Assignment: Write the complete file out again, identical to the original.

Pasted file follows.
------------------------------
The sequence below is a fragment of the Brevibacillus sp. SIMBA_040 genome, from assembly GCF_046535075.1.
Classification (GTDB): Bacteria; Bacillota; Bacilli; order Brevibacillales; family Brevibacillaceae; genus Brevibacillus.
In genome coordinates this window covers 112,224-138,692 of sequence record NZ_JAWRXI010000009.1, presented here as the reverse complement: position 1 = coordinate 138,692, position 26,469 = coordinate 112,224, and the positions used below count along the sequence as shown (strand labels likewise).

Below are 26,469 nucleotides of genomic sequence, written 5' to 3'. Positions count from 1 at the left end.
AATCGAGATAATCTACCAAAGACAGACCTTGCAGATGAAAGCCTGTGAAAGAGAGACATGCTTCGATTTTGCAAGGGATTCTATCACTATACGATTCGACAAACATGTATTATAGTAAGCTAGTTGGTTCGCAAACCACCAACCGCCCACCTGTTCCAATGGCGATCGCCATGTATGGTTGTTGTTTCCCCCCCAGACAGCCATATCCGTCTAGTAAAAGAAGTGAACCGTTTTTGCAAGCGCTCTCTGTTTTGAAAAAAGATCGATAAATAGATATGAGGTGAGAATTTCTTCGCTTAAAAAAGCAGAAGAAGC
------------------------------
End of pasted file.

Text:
The sequence below is a fragment of the Brevibacillus sp. SIMBA_040 genome, from assembly GCF_046535075.1.
Classification (GTDB): Bacteria; Bacillota; Bacilli; order Brevibacillales; family Brevibacillaceae; genus Brevibacillus.
In genome coordinates this window covers 112,224-138,692 of sequence record NZ_JAWRXI010000009.1, presented here as the reverse complement: position 1 = coordinate 138,692, position 26,469 = coordinate 112,224, and the positions used below count along the sequence as shown (strand labels likewise).

Below are 26,469 nucleotides of genomic sequence, written 5' to 3'. Positions count from 1 at the left end.
AATCGAGATAATCTACCAAAGACAGACCTTGCAGATGAAAGCCTGTGAAAGAGAGACATGCTTCGATTTTGCAAGGGATTCTATCACTATACGATTCGACAAACATGTATTATAGTAAGCTAGTTGGTTCGCAAACCACCAACCGCCCACCTGTTCCAATGGCGATCGCCATGTATGGTTGTTGTTTCCCCCCCAGACAGCCATATCCGTCTAGTAAAAGAAGTGAACCGTTTTTGCAAGCGCTCTCTGTTTTGAAAAAAGATCGATAAATAGATATGAGGTGAGAATTTCTTCGCTTAAAAAAGCAGAAGAAGC